under the rule laid down by this court. The So in the case of Harper et al. v. Moun- jury were instructed that if it was a permatain Water Co., 43 Atl. 984, cited by the nent improvement, and necessary, then they plaintiff, there was proof of an injurious dim- should allow for the depreciation according inution in flow by abstractions of water to the rule laid down by this court. from a stream, the amount of which could no error in this. not be ascertained with mathematical preci [3] The fourth reason urged is that it was sion, but the defendant was held liable, al- undisputed that the defendant restored to the though the amount abstracted was difficult to Pequannock river, in times of low water, a prove; but in that case no question of appor-quantity equal to the normal flow at such tionment between several wrongdoers was times, and therefore that the plaintiff's daminvolved.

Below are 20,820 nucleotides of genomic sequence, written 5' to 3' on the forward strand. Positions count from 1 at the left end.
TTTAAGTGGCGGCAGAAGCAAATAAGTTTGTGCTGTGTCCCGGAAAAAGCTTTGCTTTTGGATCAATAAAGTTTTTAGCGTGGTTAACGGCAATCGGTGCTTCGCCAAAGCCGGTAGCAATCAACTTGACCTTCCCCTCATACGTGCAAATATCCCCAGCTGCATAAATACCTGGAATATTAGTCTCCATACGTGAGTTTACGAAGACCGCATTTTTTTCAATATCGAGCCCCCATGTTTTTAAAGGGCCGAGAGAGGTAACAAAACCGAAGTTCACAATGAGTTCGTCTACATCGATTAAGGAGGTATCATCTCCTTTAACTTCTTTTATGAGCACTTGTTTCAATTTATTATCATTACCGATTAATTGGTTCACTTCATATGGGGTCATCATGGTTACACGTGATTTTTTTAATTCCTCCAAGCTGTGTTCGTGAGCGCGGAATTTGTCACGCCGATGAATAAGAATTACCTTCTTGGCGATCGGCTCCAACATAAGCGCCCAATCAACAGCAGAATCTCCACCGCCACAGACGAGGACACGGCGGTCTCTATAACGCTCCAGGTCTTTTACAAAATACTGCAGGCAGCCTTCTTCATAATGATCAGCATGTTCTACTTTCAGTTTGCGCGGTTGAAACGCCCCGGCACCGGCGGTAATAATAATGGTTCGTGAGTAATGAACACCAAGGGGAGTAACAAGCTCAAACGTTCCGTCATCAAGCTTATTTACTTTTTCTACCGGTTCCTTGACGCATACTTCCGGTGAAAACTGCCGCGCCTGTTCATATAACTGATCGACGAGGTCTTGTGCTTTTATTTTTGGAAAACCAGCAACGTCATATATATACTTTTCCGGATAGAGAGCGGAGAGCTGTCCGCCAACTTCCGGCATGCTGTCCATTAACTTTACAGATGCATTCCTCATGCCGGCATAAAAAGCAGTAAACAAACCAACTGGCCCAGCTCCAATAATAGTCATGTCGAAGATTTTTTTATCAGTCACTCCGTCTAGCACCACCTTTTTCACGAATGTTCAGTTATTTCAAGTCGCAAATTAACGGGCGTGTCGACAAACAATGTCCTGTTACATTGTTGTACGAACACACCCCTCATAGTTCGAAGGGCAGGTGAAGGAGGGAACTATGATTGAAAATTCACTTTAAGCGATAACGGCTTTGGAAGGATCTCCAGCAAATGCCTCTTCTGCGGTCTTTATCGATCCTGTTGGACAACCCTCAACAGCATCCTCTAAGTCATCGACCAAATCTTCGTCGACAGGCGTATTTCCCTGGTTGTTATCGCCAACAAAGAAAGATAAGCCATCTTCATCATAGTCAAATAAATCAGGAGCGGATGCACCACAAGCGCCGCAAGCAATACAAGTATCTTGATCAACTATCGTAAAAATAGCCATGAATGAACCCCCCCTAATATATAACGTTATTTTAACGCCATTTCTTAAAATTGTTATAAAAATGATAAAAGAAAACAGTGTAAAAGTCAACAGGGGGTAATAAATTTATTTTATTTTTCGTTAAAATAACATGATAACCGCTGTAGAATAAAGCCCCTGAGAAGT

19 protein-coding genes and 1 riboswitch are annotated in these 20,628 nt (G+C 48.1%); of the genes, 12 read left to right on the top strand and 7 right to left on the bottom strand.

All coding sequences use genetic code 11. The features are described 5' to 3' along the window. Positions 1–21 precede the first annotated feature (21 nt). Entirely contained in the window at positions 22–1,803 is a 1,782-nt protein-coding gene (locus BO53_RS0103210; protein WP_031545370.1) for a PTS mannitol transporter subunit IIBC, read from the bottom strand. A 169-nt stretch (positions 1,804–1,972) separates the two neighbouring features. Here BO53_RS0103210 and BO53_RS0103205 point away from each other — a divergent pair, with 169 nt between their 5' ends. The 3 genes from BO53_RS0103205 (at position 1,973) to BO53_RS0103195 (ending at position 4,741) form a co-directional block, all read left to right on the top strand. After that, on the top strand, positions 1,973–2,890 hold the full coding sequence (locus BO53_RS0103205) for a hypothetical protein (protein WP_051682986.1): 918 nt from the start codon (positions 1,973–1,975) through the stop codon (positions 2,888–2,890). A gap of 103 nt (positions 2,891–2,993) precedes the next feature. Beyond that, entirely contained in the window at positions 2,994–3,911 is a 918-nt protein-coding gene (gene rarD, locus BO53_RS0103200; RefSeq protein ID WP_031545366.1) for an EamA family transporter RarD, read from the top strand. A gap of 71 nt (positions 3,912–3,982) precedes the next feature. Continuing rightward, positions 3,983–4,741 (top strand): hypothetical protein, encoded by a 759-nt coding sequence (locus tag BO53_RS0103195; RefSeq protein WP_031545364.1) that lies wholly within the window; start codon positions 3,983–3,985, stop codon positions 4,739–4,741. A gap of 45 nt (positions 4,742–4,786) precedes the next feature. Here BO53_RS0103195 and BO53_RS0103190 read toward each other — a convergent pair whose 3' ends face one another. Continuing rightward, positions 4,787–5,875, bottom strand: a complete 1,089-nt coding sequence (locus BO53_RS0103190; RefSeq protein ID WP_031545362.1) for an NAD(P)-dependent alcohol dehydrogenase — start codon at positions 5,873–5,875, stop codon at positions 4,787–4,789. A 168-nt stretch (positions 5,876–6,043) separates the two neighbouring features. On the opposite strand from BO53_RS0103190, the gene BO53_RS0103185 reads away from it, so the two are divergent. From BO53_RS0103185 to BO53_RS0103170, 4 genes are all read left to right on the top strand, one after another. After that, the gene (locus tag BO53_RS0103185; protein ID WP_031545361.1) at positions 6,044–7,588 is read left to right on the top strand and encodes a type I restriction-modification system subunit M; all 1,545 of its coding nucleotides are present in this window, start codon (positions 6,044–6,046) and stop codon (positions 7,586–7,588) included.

ages were nominal. This we do not consider

sound, for, as was said by the Supreme Court of water required, was a proper element of in determining the former rule to show cause,

damages. the plaintiff was bound to contract for a con. Water Courses, Cent. Dig. § 82; Dec. Dig.

[Ed. Note.-For other cases, see Waters and tinuous supply, and therefore it was not re

§ 86.*] quired to depend upon the good will of the 4. WATERS AND WATER COURSES ($ 79*)–Ridefendant in supplying water which it had


An upper riparian owner has no right to The fifth reason is rested upon a question divert from the stream water to such an ex

tent that the lower riparian owner is deprived of fact; that is, that the plaintiff could ob- of its use, since it is not a reasonable use of tain an ample supply from the river even water running through one's land to permaduring low flow. We think the preponder- nently divert it and use it for commercial purance of the evidence is against this conten- poses.